THE FRONT RUNNER Aimed to Remind Audiences…and Nobody Listened

“I tremble for my country when I think we may, in fact, get the kind of leaders we deserve.”

The first time I had ever heard Gary Hart’s name was during an episode of The Golden Girls. In the clip, an overworked Rose Nylund (Betty White) is so scrambled, she’s about to leave for work in her pajamas. When a side character asks what it is Rose does for a living, acerbic Dorothy Zbornak (Beatrice Arthur) comments, “She’s Gary Hart’s campaign manager. It doesn’t pay much, but at least you don’t have to get out of bed to do it.” When I first saw the episode in my teens, I didn’t know who Gary Hart was. Yet, I just assumed by the set-up and punchline in the scene, that he was a politician who has gotten caught up in a sex scandal big enough and notable enough to get made fun of on a popular sitcom. If a generational gap meant that Hart was unknown to me, the act of him being made fun of was not. For as long as I could remember, public figures and their headline-grabbing antics had always proven to be ripe fodder for sitcom writers, leading to some potent comedy which managed to both score laughs and serve as time capsules. Watching that episode of The Golden Girls, I had assumed such a joke was par for the course. However, as Jason Reitman’s largely-ignored film The Front Runner so deftly explores, it was in actuality a definitive milestone in American culture.

Directed by Jason Reitman from the book by Matt Bai, The Front Runner explores the swift political rise of Colorado Senator Gary Hart (Hugh Jackman) as he quickly becomes the expected Democratic nominee for the 1988 presidential campaign, winning over everyone in spite of his unorthodox campaign methods and overall somewhat stand-offish demeanor. The film also looks at the development of the story that detailed a presumed extramarital affair involving Hart, which would quickly end his White House hopes and change the relationship between politics and the media forever.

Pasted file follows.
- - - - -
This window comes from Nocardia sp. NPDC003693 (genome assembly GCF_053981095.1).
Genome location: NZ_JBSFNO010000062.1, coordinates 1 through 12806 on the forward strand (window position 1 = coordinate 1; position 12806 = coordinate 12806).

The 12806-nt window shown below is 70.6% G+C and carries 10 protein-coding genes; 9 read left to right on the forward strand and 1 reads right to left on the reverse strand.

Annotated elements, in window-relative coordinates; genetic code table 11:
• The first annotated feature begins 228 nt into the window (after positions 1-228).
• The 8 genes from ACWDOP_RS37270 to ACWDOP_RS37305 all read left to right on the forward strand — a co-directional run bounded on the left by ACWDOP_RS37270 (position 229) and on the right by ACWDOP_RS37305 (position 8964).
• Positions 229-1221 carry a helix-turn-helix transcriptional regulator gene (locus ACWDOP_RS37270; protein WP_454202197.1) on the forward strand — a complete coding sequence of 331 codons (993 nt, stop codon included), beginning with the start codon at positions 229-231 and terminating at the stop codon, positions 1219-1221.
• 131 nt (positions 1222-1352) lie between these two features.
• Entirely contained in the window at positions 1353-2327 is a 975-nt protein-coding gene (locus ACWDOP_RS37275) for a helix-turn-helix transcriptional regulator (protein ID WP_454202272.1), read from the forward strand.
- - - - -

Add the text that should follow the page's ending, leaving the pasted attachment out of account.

It would be fairly understandable to assume that The Front Runner is just another biopic/modern period piece/“ripped from the headlines” type of affair (no pun intended). Yet beyond presenting one of the most well-documented lessons in both judgment and morals, what the film so subtly and expertly does is pinpoint the shift in journalism when the scandalous met the political. The journalists in The Front Runner certainly play a part in vilifying the man they helped topple down from the mountain in the way they took just enough information which, at best, could be considered credible-ish, and used it to both bring down a popular political figure and sell newspapers. The movie spends plenty of time looking at the creation of the story in question; not so much from Hart’s perspective, but from the journalists themselves. We see frustrated Herald reporter Tom Fiedler (Steve Zissis) receive the anonymous tip which would set the ball into motion; we watch as he recruits fellow newspaperman Pete Murphy (Bill Burr) as they ineptly stakeout Hart’s house, construct their story from the limited pieces of information, and try not to become overwhelmed by the excitement and danger of the territory they find themselves venturing into. But The Front Runner doesn’t show these figures as the enemy, but rather as newspaper men hungry for a scoop, unaware of how their actions would eventually turn the tide in the world of reporting for many years to come. Reitman’s film ends up straying from the central narrative only slightly by spending a little too much time with the journalists as the film progresses. Yet by doing so, he allows them to make a case for themselves as well as reassess what is perhaps the most crucial element of their profession; namely, their duty in making those with power accountable for their actions, including themselves.